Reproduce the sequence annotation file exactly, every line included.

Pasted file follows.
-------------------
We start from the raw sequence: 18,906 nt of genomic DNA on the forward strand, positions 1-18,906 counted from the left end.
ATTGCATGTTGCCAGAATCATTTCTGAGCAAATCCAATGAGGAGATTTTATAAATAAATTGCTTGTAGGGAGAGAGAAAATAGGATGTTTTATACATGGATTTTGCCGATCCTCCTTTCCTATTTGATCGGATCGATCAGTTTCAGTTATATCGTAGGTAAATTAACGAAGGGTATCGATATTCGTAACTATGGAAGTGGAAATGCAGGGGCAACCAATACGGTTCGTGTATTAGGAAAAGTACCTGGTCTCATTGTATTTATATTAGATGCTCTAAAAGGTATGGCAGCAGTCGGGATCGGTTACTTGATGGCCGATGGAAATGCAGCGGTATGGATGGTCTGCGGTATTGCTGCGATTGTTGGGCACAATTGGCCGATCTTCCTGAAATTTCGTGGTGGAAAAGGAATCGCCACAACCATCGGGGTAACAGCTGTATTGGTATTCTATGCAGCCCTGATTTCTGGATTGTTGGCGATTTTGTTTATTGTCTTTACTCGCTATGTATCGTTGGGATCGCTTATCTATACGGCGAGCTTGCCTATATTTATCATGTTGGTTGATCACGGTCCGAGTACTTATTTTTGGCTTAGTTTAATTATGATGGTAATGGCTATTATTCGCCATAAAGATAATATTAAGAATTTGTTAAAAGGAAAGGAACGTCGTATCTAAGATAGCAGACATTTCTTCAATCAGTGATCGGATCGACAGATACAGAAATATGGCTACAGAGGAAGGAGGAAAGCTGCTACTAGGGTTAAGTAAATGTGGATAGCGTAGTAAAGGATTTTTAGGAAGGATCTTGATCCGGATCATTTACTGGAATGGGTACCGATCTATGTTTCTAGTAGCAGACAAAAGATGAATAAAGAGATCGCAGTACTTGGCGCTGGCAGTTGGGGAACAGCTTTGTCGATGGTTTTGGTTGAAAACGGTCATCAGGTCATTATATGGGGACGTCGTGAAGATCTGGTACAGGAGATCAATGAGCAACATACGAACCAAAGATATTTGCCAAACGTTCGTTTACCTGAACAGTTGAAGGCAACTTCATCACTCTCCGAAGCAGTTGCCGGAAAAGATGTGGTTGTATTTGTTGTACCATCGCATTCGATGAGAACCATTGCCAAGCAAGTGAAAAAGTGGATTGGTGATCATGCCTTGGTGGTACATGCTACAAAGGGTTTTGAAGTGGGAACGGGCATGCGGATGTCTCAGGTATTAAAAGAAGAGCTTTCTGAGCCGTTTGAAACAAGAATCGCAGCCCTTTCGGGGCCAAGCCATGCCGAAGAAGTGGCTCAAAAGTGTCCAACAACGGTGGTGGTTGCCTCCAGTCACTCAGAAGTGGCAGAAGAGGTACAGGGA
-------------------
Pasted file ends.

We start from the raw sequence: 18,906 nt of genomic DNA on the forward strand, positions 1-18,906 counted from the left end.
ATTGCATGTTGCCAGAATCATTTCTGAGCAAATCCAATGAGGAGATTTTATAAATAAATTGCTTGTAGGGAGAGAGAAAATAGGATGTTTTATACATGGATTTTGCCGATCCTCCTTTCCTATTTGATCGGATCGATCAGTTTCAGTTATATCGTAGGTAAATTAACGAAGGGTATCGATATTCGTAACTATGGAAGTGGAAATGCAGGGGCAACCAATACGGTTCGTGTATTAGGAAAAGTACCTGGTCTCATTGTATTTATATTAGATGCTCTAAAAGGTATGGCAGCAGTCGGGATCGGTTACTTGATGGCCGATGGAAATGCAGCGGTATGGATGGTCTGCGGTATTGCTGCGATTGTTGGGCACAATTGGCCGATCTTCCTGAAATTTCGTGGTGGAAAAGGAATCGCCACAACCATCGGGGTAACAGCTGTATTGGTATTCTATGCAGCCCTGATTTCTGGATTGTTGGCGATTTTGTTTATTGTCTTTACTCGCTATGTATCGTTGGGATCGCTTATCTATACGGCGAGCTTGCCTATATTTATCATGTTGGTTGATCACGGTCCGAGTACTTATTTTTGGCTTAGTTTAATTATGATGGTAATGGCTATTATTCGCCATAAAGATAATATTAAGAATTTGTTAAAAGGAAAGGAACGTCGTATCTAAGATAGCAGACATTTCTTCAATCAGTGATCGGATCGACAGATACAGAAATATGGCTACAGAGGAAGGAGGAAAGCTGCTACTAGGGTTAAGTAAATGTGGATAGCGTAGTAAAGGATTTTTAGGAAGGATCTTGATCCGGATCATTTACTGGAATGGGTACCGATCTATGTTTCTAGTAGCAGACAAAAGATGAATAAAGAGATCGCAGTACTTGGCGCTGGCAGTTGGGGAACAGCTTTGTCGATGGTTTTGGTTGAAAACGGTCATCAGGTCATTATATGGGGACGTCGTGAAGATCTGGTACAGGAGATCAATGAGCAACATACGAACCAAAGATATTTGCCAAACGTTCGTTTACCTGAACAGTTGAAGGCAACTTCATCACTCTCCGAAGCAGTTGCCGGAAAAGATGTGGTTGTATTTGTTGTACCATCGCATTCGATGAGAACCATTGCCAAGCAAGTGAAAAAGTGGATTGGTGATCATGCCTTGGTGGTACATGCTACAAAGGGTTTTGAAGTGGGAACGGGCATGCGGATGTCTCAGGTATTAAAAGAAGAGCTTTCTGAGCCGTTTGAAACAAGAATCGCAGCCCTTTCGGGGCCAAGCCATGCCGAAGAAGTGGCTCAAAAGTGTCCAACAACGGTGGTGGTTGCCTCCAGTCACTCAGAAGTGGCAGAAGAGGTACAGGGA